It has been a long, hot summer in Libya. Demand for air conditioning has strained the country’s electrical grid, leading to rolling blackouts that have underscored the unity government’s inability to improve the daily lives of its people. With frustration mounting over the ongoing failure of political elites to organize elections, the blackouts prompted well-organized—if occasionally violent—protests in cities across the country in July. Young Libyans took to the streets to demand improved government services, economic opportunities, and the realization of elections promised by Libya’s power-sharing agreement of February 2021.
The protests coincided with increasing contestation between political elites, especially after elections planned for December 2021 were canceled. Since then, the speaker of the House of Representatives (HoR), Aguila Saleh, has called for Libya’s interim prime minister, Abdul Hamid Dbeibah, to step down, and went as far as having the parliament appoint Fathi Bashagha—a Saleh ally—to replace him in February. For his part, Dbeibah refused to resign absent an election. This has returned Libya to a volatile situation in which there are two competing claimants to legitimate leadership of the country. In July and August, militias tied to both officials have since engaged in multiple gun battles on the streets of the capital.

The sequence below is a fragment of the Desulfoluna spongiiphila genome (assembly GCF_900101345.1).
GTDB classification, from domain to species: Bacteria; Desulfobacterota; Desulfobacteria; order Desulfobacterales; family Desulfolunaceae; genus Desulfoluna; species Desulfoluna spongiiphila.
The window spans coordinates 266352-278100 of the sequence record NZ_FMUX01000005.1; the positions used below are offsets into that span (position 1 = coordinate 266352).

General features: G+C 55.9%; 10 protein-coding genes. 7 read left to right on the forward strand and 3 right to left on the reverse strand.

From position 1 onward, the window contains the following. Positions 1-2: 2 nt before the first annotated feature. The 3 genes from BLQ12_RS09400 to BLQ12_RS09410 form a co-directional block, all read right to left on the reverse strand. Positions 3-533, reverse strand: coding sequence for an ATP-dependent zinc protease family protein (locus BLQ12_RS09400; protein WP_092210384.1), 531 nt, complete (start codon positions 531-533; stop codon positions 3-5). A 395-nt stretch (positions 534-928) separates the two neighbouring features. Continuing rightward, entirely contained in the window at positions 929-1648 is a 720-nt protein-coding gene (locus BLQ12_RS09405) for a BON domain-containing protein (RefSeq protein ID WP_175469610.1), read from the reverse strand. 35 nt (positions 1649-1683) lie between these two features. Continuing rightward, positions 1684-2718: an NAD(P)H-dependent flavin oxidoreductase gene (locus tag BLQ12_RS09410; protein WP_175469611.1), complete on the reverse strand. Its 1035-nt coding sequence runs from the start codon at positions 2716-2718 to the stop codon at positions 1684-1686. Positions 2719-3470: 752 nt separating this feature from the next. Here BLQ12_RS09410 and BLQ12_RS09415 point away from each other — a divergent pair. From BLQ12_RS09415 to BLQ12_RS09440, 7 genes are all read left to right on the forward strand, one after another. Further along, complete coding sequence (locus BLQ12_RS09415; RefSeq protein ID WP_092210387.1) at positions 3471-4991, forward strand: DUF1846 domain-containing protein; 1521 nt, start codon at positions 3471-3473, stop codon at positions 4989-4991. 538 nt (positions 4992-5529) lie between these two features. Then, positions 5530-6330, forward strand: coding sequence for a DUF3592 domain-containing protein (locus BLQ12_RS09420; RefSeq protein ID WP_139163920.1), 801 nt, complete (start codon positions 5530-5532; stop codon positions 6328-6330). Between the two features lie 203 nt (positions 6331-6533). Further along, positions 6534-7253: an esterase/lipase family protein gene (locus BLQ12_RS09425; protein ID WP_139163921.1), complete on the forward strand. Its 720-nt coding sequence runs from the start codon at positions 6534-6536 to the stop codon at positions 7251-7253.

Both the protests and the armed skirmishes have unsettled the political elite that has governed Libya since the power-sharing agreement was put in place. Many Libya-watchers have raised concerns about a potential return to civil war. However, neither protests nor sporadic violence are likely to significantly change the political situation in Libya. Rather, the structure of the power-sharing agreement—and the complex set of skewed incentives imposed by its design—will ensure that political elites push to maintain the status quo, including through efforts to maintain a delicate balance between the interests of both sides of the conflict and to delay (or indefinitely suspend) elections.
Libya’s Tenuous Power-Sharing Agreement under Pressure